“I have been through seven Grandmas now.”
Grandpa’s voice sounded tired. He looked tired. He didn’t look all that much older than he had back then, but it had been seven grandmas.
It was a good song. It was clever, it was easy to sing, and it got me on the Billboard top ten. Raked in the money on iTunes. Seriously, it made me nice money, got my name out there.
The problem was, I sang it for the wrong person, or maybe in the wrong place, or maybe both.
I’m still not sure which, but what I do know was it that one stage, in Springfield, packed audience but not that big of town. I got through the end of I Wish and somewhere in the back of the audience a woman stood up. I mean, everybody was already standing, and all of a sudden there she was taller than anyone else like she was standing on their shoulders. At the time, it seemed to make sense.
And she said – damn I will still remember her face to this day – she said
And at first, I thought she was just kind of a weird fan, though I got to admit the way the whole place reverberated with that single word, it felt a little strange.
And then then I went back to the bus. And everything was fine until Hogan, he brought in his phone and he waved at me. “You see this? You see this? Somebody’s fucking with us.”
Now, I admit, I was half drunk, half asleep, and half stoned, so it took me a second. A bleary, weary, staring at the screen second, and then I figured out. It was a news article. I didn’t know Hogan even read the news. And it said, “Prank Changes All Street Signs in Minnesota to Copperhead.”
“That takes skill.” At the moment, I was more impressed than anything. “That takes hella skill,” I repeated. I did mention the half drunk part, right? “Someone likes us.”
“Someone something,” Hogan muttered.
Well, he was right. First time for everything, right?
“You’ve got to write another song,” Grandpa insisted. “You’ve got to take it back. At least you’ve at least got to change it.”
” Do you think I haven’t?” At first, it seemed fine, I mean, the first couple days, and then after the worst of the mess cleared, it seemed pretty nice. But things… Changed. “Do you think I haven’t tried? I’ve done everything. You’ve gone through seven Grandmas. I’ve gone through five Katies. I’ve written song after song, I’ve sung them all over the world. My grandson is a grandfather! And so is his grandson! I’m down to singing random words in random places and hoping someone – the right someone – is listening. Nothing, nothing works! I got nothing left to sing, Grandpa.”
Obviously, it didn’t stop with Minnesota, and it didn’t stop with Copperhead Road. There was a bad time there for a while ’till we figured out how to get people out of those never-ending Sundays on creek beds. And, of course, we had to figure out new ways to do navigation with every road in the world having the same name.
Some of it the wish seemed to take less literally, which was probably good, considering… some of the other problems.
“I can’t keep doing this. I mean… what if you disowned me? Forgot me? What if I was horrid to everyone?” Grandpa put his hands over his face. “What if I pulled out the shotgun?”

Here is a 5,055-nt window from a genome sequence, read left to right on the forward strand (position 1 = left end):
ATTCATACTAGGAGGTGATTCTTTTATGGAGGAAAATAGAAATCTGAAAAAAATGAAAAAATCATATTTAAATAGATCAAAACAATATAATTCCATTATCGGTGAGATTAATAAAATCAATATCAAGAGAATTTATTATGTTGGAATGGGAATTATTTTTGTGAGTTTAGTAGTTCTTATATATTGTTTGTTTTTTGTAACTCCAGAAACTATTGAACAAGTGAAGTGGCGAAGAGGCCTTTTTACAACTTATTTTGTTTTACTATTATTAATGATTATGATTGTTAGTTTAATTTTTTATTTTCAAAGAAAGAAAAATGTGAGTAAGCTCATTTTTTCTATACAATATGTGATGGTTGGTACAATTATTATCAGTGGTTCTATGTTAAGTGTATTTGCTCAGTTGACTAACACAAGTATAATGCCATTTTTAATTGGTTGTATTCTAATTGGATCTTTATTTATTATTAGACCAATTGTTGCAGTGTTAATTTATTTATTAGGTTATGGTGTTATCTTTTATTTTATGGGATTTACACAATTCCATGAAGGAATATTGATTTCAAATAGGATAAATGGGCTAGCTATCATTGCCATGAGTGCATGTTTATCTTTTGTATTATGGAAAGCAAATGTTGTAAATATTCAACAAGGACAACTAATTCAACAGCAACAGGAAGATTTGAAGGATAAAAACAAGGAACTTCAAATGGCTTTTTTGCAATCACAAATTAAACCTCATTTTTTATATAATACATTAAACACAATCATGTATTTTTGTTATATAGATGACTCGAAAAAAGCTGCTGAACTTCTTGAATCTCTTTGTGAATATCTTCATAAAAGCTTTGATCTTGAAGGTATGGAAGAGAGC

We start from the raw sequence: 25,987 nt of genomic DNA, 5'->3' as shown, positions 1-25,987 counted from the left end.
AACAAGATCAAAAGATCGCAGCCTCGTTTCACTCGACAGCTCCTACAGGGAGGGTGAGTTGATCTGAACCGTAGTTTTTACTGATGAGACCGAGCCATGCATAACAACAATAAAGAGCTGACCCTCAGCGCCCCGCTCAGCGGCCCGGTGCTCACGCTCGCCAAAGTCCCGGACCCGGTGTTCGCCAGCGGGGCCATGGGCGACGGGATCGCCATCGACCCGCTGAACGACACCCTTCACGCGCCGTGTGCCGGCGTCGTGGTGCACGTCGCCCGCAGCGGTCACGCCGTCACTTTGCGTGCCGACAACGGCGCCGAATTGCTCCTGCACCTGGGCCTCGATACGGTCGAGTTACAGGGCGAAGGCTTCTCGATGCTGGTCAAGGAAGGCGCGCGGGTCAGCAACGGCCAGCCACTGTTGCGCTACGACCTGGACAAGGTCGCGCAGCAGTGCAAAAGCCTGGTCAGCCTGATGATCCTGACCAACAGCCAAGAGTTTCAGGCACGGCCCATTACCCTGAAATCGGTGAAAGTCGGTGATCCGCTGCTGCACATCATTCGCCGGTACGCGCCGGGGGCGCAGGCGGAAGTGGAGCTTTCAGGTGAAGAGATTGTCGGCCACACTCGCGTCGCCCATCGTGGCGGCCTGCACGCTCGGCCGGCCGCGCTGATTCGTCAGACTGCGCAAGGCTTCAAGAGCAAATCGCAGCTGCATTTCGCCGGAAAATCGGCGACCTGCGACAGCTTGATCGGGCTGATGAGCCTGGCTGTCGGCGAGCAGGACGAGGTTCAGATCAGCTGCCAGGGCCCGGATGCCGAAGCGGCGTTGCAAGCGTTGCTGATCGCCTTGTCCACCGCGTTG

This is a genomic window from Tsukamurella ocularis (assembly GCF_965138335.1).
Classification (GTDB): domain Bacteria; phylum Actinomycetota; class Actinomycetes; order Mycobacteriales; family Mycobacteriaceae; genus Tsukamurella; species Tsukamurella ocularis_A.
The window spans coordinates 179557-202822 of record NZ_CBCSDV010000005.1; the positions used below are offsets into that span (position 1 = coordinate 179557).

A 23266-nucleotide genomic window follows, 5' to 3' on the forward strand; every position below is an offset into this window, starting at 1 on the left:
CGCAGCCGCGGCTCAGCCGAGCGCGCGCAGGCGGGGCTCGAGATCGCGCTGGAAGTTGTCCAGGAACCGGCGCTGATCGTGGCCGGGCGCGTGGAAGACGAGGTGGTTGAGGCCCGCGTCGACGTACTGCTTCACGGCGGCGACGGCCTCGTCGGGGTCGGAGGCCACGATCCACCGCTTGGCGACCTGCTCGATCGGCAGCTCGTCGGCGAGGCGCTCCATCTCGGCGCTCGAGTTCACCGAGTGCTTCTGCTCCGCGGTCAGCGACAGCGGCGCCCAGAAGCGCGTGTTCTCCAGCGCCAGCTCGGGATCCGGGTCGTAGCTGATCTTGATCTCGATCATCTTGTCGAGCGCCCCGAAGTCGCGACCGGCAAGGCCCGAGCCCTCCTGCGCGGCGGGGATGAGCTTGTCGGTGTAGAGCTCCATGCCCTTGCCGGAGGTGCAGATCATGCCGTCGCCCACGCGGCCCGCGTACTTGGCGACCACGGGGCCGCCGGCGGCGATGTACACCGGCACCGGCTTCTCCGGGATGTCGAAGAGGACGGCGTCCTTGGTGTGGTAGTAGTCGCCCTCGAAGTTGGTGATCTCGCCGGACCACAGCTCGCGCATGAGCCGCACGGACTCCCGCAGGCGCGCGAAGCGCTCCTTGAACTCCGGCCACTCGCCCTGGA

We’d discovered it wasn’t enough to father a child who had a child. You had to be a grandpa. Usually, this meant being a dad first, but sometimes you could make up for it. Still, boys were rushing to father babies as soon as they could in hopes their kids would do them the favor they were doing their dads.
And grandpas – if you were – you just never died. You stopped getting older but you didn’t get younger. You healed anything, eventually. As long as, well, you were a grandpa, which meant, I suppose, everyone was trying. The guys, at least.
Women, girls, tho, they were far less interested in the whole thing, more and more so. It was beginning to look like maybe the only people left in the world were gonna be grandpas, half of ’em seeming like they were in their 80s and the other half looking barely 30.
Drinking cold bud light, because it never. Freaking. Runs out.
“You’ve got too many grandkids, Grandpa. Never gonna be nothing you can do that will have them all give up on you.”
“And you?” He glared at me. “What about you?”
“Me? I’m gonna keep singing I Wish I Wasn’t an Idiot until someone listens.” I picked up my guitar. “Goodbye, grandpa. Maybe I’ll see you again when I come back around.”
“I hope you don’t,” he muttered, but I knew he didn’t mean it, not for real.
The price of gas was still low but nobody could get any anymore, so I started walking.
I had promises, so many oaths, still to keep, and the wish, once lovely, ‘d turned dark and deep.
I had a long way to go, miles and miles, and so much to sing before I could sleep.
Okay, notes. This is inspired by the country song “Grandpas Never Died”, though the “done” comes from Buffy the Vampire Slayer – The Wish and Anya as a vengeance demon granting Cordelia’s wish.
I do not picture the narrator of this song as Riley Green; I know nothing about the man. Rather, he’s some hapless country singer in some other universe where wishes ARE granted who picked this song and sang it at exactly the wrong moment.
And yeah, they’ve been alive a long time after the wish.
This was originally spurred by the whole thought of “well, shit, what about grandmothers? That sucks.”
Oh! Also! “Stopping by Woods on a Snowy Evening,” Robert Frost.